Faith Voices of Southwest Missouri

With one week to go before Missouri’s primary election, faith and civic leaders gathered Tuesday in Springfield to urge voters to say “yes” to two ballot issues.  One would expand Medicaid in Missouri, and the other would impose a $5000 annual fee on new short-term loan businesses in the city of Springfield.

Leaders from Baptist, Methodist and non-denominational church groups said their faith compels them to act justly.  They said the working poor currently don’t have a way to pay for health care and that what they call “predatory lending” traps people in a cycle of debt.

Michele Skalicky

Hours before President Donald Trump said he’ll stop separating families at the border, a couple of hundred protesters stood along the south side of E. Sunshine, starting in front of U.S. Senator Roy Blunt’s office.

The event was organized by Faith Voices of Southwest Missouri and Families Belong Together, a coalition of local organizations and faith leaders.

Jeremy Sullivan used his lunch break to protest the separation of children from their parents.

Michele Skalicky

An event in Springfield Monday had various speakers touting the need for a cap of 36 percent on interest rates on short term loans in Missouri.

Faith Voices of Southwest Missouri called it the Legislative Spring Break Press Conference.

Members aren’t happy with proposed legislation by Missouri State Representative Steve Helms, chair of the Subcommittee on Short Term Financial Transactions. 

Michele Skalicky

At times it seems that civility is dead.  People are constantly at odds with one another, and shouting matches are all too common, especially online.  Social media is often used as a battleground where people who disagree on various issues fight with words.   People who were once friends no longer talk because their political or other beliefs are different.  

Despite that, there are many things happening in the Ozarks that show civility and attempts to understand one another are, in fact, very much alive.

Scott Harvey / KSMU

On the eve of President Donald Trump’s visit to Springfield to speak on tax reform, two groups sounded off on his policies and called for moral leadership.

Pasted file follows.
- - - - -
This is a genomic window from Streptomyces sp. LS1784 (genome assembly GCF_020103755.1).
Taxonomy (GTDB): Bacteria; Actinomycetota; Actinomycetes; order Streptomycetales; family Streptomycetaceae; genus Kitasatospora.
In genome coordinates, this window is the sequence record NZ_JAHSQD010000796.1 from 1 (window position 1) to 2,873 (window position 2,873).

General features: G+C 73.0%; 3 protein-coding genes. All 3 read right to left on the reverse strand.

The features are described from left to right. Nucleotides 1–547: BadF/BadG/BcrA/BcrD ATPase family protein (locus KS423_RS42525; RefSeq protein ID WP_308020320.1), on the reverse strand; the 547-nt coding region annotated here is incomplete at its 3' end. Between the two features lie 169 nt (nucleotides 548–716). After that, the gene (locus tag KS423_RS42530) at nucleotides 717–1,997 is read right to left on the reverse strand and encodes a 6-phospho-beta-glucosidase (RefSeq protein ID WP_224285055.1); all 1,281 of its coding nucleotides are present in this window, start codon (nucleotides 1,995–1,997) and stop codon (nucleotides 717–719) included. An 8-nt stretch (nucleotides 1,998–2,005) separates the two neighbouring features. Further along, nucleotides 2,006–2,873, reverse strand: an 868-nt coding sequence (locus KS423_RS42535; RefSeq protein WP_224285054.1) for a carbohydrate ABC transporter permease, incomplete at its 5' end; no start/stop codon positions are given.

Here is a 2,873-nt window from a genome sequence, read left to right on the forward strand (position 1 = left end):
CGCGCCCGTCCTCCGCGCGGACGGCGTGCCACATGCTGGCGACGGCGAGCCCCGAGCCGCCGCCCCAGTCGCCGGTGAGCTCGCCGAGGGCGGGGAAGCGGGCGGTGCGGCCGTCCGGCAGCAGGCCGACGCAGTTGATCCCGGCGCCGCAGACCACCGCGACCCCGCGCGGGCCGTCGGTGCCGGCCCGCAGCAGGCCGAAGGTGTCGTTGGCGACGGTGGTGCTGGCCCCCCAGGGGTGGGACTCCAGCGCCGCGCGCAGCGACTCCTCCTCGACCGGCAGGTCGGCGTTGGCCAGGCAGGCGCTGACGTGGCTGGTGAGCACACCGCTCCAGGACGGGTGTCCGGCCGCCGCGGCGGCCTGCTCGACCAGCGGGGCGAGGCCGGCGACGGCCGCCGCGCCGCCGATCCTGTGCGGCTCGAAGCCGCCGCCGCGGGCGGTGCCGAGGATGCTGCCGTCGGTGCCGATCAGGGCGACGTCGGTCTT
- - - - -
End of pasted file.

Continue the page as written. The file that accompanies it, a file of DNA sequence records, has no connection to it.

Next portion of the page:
Earlier Tuesday, it was the Missouri Democratic Party asking Trump to reverse course on attempts to dismantle Obamacare.

Phil Snider
Scott Harvey / KSMU

Local faith leaders are condemning racist acts by hate groups that occurred Saturday in Charlottesville, Virginia.

Members of Faith Voices of Southwest Missouri on Monday specifically called out white supremacists, nativists, nationalists and Nazis before at least 75 spectators inside the Council of Churches of the Ozarks’ Springfield office.

Bishop Edward Rice of the Roman Catholic Church of Southern Missouri said he was “nauseous” when he saw the images from over the weekend in the media.   

Ryan Welch / KSMU

Rep. Lynn Morris says his bill attempting to cap the interest rates charged by payday lenders will have to wait until next year.

Morris, a Republican from Ozark, spoke in Springfield Friday a week before lawmakers end this year’s legislative session. His bill would place a cap of 36 percent on what payday and title loaners can charge customers.

“It’s going to take more than a year to pass this bill, but what I promise to you all is I will make this one of my priorities.”

Royce Reding
Michele Skalicky / KSMU

Update 3:30 pm: A vote on a bill to repeal and replace the Affordable Care Act has been delayed, as NPR reports. There were not enough votes to pass the bill as of Thursday afternoon, although a vote could come Friday.

Original story:

Scott Harvey / KSMU

Unity was among the keywords recited during an interfaith service Friday morning in Springfield just as inauguration festivities were beginning in Washington, D.C.

Roughly two dozen faith and community leaders offered prayers, readings and musical selections inside historic Washington Avenue Baptist Church at Drury University. Many called for strengthening goodwill toward others amid a divisive political climate.

Rev. Mark Struckhoff said the purpose was to “pray for love to reign.” 

City of Springfield

A resolution passed by Springfield City Council asks the Consumer Financial Protection Bureau to address “potential deficiencies” in its proposed rule regarding pay day and car title loans.

Members of Southwest Missouri Faith Voices talked to council Monday night about the problems they say high interest loans cause people already living in poverty.

Michele Skalicky / KSMU

Faith Voices of Southwest Missouri organized the event to draw attention to people who have taken out pay day or title loans and who can’t get out of the cycle of debt.  They want the Missouri legislature to cap the interest rate on those types of loans at 36 percent.  According to Mark Struckhoff, executive director of Council of Churches of the Ozarks, the average rate in Missouri is 451 percent.

Jennifer Trogdon spoke at the rally—she knows firsthand how difficult it can be to get out from under a high interest loan.